According to researchers, as of mid-February, Silver Sparrow malware has affected almost 30,000 macOS across 153 countries.
In early February, cybersecurity researchers at Red Canary discovered a new malware on macOS. They call it the “Silver Sparrow.”
In Silver Sparrow’s case, as of mid-February, this malware has affected almost 30,000 macOS across 153 countries.
There are two different types of this malware. The defining difference between the two versions is that one contained a Mach-O binary compiled for Intel x86_64 architecture only, and the other contained a Mach-O binary compiled for both, the Intel and M1 ARM64 architectures.
Moreover, Silver Sparrow malware also includes a self-destruct feature; however, there are no signs of this feature being utilized making the purpose of this mechanism unknown.
What makes Silver Sparrow malware uniquely interesting is the lack of a final payload. (A payload refers to the part of the malware that causes the malicious action).
Researchers have not, as of yet, discovered the harm that this malware brings to the system. This makes the true intent of this malware a complete mystery.
“Though we haven’t observed Silver Sparrow delivering additional malicious payloads yet, its forward-looking M1 chip compatibility, global reach, relatively high infection rate, and operational maturity suggest Silver Sparrow is a reasonably serious threat, uniquely positioned to deliver a potentially impactful payload at a moment’s notice,” Red Canary researchers mentioned in a blog post.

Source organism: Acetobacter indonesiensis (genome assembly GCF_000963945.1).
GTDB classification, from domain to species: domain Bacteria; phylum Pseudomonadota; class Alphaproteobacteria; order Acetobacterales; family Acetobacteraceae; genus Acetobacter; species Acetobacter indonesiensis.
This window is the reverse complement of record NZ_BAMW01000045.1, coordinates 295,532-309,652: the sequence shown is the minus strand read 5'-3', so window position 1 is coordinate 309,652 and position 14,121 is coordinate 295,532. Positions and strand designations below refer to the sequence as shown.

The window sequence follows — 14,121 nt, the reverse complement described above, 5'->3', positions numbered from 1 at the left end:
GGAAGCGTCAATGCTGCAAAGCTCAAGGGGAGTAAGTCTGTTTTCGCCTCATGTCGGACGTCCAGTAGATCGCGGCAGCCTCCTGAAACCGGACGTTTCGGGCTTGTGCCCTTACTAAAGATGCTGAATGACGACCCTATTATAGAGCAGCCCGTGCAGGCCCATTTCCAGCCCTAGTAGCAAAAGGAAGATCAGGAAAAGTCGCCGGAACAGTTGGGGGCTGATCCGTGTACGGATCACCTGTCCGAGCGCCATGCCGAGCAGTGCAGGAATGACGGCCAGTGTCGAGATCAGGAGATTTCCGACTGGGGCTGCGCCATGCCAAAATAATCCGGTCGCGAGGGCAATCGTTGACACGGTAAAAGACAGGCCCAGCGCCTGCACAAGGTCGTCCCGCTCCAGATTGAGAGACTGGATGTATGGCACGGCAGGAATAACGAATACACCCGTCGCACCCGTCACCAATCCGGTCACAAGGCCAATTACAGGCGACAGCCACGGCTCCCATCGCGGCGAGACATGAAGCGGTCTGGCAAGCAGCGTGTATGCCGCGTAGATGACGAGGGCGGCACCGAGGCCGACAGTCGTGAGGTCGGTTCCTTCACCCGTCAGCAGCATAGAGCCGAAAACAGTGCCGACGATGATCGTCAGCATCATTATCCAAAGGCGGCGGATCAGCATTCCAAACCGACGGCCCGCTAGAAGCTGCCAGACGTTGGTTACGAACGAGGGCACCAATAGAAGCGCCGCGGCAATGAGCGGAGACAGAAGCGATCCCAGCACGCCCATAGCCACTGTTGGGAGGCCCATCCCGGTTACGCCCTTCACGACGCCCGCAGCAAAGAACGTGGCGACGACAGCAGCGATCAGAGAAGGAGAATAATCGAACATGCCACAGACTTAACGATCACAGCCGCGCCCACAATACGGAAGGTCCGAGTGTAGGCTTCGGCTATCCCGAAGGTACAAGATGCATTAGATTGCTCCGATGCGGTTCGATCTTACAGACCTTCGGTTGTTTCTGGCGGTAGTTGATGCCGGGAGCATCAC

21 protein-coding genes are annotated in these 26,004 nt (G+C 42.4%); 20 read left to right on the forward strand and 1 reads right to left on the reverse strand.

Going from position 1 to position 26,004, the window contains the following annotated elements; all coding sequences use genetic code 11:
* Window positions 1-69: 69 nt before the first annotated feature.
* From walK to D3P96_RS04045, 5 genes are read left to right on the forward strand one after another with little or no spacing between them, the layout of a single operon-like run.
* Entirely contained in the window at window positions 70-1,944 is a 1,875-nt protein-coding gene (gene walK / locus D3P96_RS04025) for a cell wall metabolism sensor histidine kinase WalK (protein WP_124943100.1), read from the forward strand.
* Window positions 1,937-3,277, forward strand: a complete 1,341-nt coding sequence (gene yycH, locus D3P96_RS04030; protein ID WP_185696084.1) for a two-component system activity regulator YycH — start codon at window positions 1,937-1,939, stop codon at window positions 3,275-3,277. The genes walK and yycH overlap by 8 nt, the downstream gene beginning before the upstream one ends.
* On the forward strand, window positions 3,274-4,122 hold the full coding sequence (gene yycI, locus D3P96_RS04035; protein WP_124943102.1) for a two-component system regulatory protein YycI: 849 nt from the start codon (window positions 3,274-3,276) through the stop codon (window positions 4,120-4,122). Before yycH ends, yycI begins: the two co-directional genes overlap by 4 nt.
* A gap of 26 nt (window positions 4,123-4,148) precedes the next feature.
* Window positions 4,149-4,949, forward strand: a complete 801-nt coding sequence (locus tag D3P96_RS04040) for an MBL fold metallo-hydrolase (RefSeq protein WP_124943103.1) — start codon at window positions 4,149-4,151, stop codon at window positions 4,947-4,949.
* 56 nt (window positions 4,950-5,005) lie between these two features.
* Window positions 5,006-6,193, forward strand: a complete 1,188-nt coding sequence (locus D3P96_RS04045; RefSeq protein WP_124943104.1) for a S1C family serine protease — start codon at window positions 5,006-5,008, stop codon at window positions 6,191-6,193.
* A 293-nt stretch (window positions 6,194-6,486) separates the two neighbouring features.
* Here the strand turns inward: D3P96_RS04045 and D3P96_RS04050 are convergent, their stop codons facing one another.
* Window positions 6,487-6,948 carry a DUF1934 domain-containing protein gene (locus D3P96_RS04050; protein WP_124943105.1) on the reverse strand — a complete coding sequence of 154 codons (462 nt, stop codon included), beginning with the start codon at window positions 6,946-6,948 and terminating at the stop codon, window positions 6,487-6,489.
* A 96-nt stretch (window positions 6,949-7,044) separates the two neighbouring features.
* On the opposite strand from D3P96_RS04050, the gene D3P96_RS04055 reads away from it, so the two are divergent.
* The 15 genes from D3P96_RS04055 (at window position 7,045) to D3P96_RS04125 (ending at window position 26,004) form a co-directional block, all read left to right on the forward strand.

While researchers have only discovered Silver Sparrow malware on a significant number of 29,139 macOS endpoints, they believe that the number is probably even higher since these are only the endpoints that Malwarebytes can see.
Engineers at Red Sparrow have provided a descriptive set of analytics that can allow users to detect this malware on their systems.
- Look for a process that appears to be PlistBuddy executing in conjunction with a command-line containing the following: LaunchAgents and RunAtLoad and true. This analytic helps us find multiple macOS malware families establishing LaunchAgent persistence.
- Look for a process that appears to be sqlite3 executing in conjunction with a
command line that contains: LSQuarantine. This analytic helps us find multiple macOS malware families manipulating or searching metadata for downloaded files.
- Look for a process that appears to curl executing in conjunction with a command line that contains: s3.amazonaws.com. This analytic helps us find multiple macOS malware families using S3 buckets for distribution.
In addition to this, users can protect their devices with the use of free software from companies such as Malwarebytes, which scans their systems and isolates any malicious code it finds from the rest of the computer.